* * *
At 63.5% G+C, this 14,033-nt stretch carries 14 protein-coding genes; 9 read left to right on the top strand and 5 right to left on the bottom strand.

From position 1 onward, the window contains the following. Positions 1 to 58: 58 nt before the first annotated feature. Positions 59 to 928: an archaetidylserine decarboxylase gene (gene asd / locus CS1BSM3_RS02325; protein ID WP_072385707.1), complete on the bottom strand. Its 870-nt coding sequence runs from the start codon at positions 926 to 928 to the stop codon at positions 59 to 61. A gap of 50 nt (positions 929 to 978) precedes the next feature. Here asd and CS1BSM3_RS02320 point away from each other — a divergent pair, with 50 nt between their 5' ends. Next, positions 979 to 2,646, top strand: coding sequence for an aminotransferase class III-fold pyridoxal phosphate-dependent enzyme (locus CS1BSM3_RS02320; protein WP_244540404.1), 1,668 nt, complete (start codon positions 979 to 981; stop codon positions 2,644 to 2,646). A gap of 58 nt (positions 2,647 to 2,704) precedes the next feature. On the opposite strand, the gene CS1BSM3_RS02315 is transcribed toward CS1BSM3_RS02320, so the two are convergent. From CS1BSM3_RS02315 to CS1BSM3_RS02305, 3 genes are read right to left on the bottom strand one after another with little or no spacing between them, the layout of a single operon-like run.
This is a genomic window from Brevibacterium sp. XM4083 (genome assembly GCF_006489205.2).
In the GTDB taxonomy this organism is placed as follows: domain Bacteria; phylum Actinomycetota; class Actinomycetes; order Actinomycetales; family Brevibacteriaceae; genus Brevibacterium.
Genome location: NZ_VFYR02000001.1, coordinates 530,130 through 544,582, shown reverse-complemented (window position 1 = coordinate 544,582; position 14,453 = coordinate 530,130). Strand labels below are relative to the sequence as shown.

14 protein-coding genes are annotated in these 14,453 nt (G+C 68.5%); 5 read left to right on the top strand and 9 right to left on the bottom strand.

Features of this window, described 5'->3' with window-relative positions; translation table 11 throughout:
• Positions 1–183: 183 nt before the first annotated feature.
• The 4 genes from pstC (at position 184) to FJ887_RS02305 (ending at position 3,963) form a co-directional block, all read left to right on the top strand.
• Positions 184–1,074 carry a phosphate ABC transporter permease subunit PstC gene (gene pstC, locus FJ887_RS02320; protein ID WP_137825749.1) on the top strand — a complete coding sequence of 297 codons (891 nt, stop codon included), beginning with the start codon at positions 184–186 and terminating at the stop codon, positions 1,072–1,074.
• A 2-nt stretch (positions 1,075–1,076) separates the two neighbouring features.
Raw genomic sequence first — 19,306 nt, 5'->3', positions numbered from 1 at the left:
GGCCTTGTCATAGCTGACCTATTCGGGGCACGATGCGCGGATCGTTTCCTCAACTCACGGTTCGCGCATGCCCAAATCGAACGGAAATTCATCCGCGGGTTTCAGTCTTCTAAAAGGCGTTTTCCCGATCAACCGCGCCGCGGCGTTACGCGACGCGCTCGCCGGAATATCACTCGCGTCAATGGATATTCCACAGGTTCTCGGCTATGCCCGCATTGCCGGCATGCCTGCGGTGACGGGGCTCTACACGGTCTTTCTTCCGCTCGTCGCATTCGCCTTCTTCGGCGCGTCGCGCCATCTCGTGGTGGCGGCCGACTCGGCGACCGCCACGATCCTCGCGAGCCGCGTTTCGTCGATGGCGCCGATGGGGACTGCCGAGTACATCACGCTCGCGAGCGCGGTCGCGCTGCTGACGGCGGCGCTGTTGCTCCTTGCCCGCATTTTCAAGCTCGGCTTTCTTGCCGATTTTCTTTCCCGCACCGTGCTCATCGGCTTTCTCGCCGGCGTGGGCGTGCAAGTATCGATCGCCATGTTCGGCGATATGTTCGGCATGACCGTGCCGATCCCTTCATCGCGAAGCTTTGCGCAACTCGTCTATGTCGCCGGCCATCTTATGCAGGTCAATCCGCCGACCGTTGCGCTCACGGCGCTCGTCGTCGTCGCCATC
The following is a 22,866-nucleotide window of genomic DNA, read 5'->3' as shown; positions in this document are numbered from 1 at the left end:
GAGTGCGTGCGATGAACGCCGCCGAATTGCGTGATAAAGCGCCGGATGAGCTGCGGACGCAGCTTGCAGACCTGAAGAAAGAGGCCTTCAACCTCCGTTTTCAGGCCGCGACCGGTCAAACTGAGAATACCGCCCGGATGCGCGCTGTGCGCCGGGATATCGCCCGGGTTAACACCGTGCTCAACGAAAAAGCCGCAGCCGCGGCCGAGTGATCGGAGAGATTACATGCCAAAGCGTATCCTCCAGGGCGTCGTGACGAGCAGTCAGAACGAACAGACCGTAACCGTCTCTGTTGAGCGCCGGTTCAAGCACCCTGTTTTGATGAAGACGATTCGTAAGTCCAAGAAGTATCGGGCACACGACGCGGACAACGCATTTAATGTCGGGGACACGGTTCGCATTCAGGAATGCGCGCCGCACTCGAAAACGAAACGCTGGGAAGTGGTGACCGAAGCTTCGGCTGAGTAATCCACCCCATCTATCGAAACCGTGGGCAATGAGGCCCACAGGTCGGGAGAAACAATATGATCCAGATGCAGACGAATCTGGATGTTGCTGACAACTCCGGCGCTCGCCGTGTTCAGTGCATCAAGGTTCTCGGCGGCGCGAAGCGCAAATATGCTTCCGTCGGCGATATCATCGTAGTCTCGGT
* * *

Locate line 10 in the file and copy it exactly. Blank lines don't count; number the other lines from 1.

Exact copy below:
• Positions 184–1,074 carry a phosphate ABC transporter permease subunit PstC gene (gene pstC, locus FJ887_RS02320; protein ID WP_137825749.1) on the top strand — a complete coding sequence of 297 codons (891 nt, stop codon included), beginning with the start codon at positions 184–186 and terminating at the stop codon, positions 1,072–1,074.